Cinnabar Shadows - Lynn Abbey

Chapter One

Urik.

Viewed through the eye of a soaring kes’trekel, the walled city was a vast sulphur carbuncle rising slowly out of a green plain. Towers, walls, and roofs shimmered red, gold, and amber, as if the city-state itself were afire in the steeply slanted light of a dying afternoon. But the flames were only the reflections of the sun’s bloody disk as it sank in the west: an everyday miracle, little noticed by the creatures great and small, soaring or crawling, that dwelt in Urik’s purview.

Roads like veins of gold traced from city walls to smaller eruptions in the fertile plain. Silver arteries wove through the patchwork fields that depended on that burden of water as Urik depended on the fields themselves. Beyond the ancient network of irrigation channels, the green plain faded rapidly to dusty, barren badlands that stretched endlessly in all directions except the northwest, where the dirty haze of the Smoking Crown Volcano put a premature end to the vision of man and kes’trekel alike.

Drifting away from the haze, toward the city, a kes’trekel’s eye soon enough discerned the monumental murals decorating the mighty walls. One figure dominated every scene: a powerful man with the head of a lion. Sometimes inscribed in profile, other times full-face, but never without a potent weapon grasped in his fist, the man’s skin was burnished bronze, his flowing hair a leonine black, and his eyes a fierce, glassy yellow that shone with blinding brilliance when struck by the sun.

The kes’trekel swerved when Urik’s walls flashed gold. Through uncounted generations, the scaled birds had adapted to the harsh landscapes of the Athasian Tablelands. They knew nothing natural, nothing worthwhile, nothing safe or edible shone with such a brief yet powerful light. Given their instincts and wings, they sought other, less ominous night roosts. The men and woman trudging along the dusty ocher roads of Urik’s plain possessed the same instincts but, bereft of wings, could only flinch when the blinding light whipped their eyes, then swallow a hard lump and keep going.

Unlike the kes’trekels, men and women knew whose portrait was repeated on Urik’s walls: Lord Hamanu, the Lion of Urik, King of Mountain and Plain, the Great King, the Sorcerer-King.

Their king.

And their king was watching them.

No Urikite doubted Lord Hamanu’s power to look through any wall, any darkness to find the secrets written on even a child’s heart. Lord Hamanu’s word was Law in Urik, his whim Justice. In the Tablelands where death was never more than a handful of unfortunate days away, Lord Hamanu gave Urik peace and stability: his peace, his stability—so long as his laws were obeyed, his taxes paid, his templars bribed, and he himself worshiped as a living, immortal god.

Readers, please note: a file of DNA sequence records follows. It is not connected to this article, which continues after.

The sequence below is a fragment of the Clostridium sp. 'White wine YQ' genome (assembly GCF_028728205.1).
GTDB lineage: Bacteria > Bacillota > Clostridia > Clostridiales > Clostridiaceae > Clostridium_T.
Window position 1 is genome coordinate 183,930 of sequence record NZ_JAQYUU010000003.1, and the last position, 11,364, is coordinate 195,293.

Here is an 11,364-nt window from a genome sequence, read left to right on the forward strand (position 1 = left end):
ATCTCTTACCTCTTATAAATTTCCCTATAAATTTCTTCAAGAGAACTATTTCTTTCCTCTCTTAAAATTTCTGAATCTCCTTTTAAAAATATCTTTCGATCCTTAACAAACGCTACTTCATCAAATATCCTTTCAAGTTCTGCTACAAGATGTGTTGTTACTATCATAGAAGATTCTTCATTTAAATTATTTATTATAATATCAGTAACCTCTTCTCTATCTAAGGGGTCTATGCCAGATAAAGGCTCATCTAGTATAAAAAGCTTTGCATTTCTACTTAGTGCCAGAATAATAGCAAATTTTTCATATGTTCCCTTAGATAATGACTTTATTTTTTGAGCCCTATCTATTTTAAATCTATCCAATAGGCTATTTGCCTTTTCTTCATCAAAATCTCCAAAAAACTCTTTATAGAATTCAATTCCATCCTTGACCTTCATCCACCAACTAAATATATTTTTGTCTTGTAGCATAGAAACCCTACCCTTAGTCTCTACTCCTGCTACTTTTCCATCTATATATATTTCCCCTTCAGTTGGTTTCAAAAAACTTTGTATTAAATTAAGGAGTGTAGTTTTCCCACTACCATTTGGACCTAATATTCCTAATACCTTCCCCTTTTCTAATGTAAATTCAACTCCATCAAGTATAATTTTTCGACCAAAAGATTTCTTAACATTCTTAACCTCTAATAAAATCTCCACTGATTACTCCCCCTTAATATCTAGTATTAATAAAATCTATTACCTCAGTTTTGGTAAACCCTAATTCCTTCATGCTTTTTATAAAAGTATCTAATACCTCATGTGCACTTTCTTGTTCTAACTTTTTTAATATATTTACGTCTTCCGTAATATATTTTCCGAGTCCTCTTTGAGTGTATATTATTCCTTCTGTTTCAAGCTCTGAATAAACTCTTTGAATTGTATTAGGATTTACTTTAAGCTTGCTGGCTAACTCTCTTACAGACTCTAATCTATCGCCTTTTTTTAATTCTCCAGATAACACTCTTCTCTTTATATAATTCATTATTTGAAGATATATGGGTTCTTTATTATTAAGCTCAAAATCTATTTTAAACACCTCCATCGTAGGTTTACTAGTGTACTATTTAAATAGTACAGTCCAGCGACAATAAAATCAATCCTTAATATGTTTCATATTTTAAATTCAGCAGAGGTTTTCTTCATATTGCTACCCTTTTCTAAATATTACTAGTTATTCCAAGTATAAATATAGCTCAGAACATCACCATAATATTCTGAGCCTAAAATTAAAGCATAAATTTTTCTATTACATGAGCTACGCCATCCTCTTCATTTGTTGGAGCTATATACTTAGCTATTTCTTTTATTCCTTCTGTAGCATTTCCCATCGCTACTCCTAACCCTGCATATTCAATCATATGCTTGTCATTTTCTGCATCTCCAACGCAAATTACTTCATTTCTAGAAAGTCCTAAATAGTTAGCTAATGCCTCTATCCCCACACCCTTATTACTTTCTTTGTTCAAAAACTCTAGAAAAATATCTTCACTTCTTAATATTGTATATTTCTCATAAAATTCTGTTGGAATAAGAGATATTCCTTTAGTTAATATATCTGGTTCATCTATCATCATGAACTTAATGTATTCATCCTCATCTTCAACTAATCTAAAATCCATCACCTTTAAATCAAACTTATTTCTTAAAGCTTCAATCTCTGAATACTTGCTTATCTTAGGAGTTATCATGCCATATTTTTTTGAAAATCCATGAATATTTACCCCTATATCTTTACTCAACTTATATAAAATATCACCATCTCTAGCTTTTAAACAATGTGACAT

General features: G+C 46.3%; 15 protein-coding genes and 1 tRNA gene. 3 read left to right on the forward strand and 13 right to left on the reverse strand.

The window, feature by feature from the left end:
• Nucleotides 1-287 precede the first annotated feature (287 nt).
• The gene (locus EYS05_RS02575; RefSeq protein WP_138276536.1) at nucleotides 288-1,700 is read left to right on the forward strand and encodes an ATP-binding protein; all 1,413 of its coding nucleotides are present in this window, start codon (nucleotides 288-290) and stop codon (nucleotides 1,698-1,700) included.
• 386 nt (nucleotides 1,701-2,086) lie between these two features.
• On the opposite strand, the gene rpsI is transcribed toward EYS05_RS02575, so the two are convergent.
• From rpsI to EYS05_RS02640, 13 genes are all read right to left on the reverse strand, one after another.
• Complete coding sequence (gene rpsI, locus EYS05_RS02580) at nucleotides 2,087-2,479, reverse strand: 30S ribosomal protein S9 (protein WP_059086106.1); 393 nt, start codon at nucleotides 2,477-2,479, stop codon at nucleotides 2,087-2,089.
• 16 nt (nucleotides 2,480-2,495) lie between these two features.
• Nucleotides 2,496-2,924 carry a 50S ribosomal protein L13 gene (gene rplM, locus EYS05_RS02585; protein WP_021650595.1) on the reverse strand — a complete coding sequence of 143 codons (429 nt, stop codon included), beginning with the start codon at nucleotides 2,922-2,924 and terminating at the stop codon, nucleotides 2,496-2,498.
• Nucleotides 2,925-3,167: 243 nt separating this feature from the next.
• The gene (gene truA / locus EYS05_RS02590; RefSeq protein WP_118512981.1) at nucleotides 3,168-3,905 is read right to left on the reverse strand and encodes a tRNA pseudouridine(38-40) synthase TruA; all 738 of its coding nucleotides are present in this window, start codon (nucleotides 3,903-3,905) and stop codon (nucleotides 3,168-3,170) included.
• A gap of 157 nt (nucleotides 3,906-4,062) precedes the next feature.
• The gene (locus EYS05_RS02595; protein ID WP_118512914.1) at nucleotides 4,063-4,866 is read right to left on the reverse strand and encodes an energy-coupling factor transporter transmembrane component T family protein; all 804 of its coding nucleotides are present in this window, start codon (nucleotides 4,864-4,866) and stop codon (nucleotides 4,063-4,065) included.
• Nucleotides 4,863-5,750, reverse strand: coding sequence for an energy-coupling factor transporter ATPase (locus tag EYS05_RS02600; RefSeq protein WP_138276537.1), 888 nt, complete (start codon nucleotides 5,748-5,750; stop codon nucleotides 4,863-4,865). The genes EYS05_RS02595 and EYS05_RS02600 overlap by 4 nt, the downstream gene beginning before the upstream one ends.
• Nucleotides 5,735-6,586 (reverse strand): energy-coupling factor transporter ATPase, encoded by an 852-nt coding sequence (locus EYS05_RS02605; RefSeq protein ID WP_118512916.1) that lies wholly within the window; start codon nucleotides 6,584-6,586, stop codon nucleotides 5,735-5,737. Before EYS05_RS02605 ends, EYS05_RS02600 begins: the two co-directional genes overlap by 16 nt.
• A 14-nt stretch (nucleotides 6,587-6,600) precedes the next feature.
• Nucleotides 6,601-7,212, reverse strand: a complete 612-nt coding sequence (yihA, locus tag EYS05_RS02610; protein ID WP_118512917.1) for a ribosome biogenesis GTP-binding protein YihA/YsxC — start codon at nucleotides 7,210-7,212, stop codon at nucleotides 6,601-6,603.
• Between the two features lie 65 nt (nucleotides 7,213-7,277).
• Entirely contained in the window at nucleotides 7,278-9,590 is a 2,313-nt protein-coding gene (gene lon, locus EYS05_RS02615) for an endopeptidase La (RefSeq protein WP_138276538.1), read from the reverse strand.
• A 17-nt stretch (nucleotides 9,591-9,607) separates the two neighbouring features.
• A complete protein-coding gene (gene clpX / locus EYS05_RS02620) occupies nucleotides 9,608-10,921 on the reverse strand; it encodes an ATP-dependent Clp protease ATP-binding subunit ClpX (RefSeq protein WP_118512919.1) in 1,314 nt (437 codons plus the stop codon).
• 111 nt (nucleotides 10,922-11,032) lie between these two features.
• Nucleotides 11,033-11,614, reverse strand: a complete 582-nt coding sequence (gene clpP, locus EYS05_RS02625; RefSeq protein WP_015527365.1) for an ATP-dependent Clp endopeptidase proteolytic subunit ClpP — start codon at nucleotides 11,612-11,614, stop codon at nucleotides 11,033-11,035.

Lord Hamanu’s bargain with Urik had withstood a millennium’s testing. There was, despite the cringing, a measure of pride in the minds of those roadway travelers: their king had not fallen in the Dragon’s wake. Their city had prospered because their king was as wily and farsighted as he was rapacious and cruel. The mass of them felt no urge to follow the road into the badlands, to the other city-states where opportunity consorted openly with anarchy. Wherever they lived—on a noble estate, in a market village, or within the mighty walls—most Urikites willingly hurried home each evening to their suppers and their families.

They had to hurry: Lord Hamanu’s domain extended as far as his flashing eyes could be seen, and farther. Early on in his career as sorcerer-king, he’d decreed a curfew for law-abiding folk that began with the appearance of the tenth star in the heavens. And, unlike some of his other law-making whims, that curfew stood unchanged. Law-abiding folk knew better to linger where the king or his minions could find them after sunset.

Except in the market villages.

In another longstanding whim, Lord Hamanu did not permit anyone to enter his city unannounced, and he levied a hefty tax on anyone who stayed overnight at a public house within its walls. In consequence of this whim—and the city’s daily need for food that no whim could eliminate—ten market villages studded Urik’s circular plain. In a rotation as old as the reign of King of the Plain himself, the ten villages relayed produce from nearby free-farms and outlying noble estates into the city. They also gave their names to the days of Urik’s week. On the evening before its nameday, each village swelled with noisy confusion as farmers and slaves gathered to gossip, trade, and—most importantly—register with

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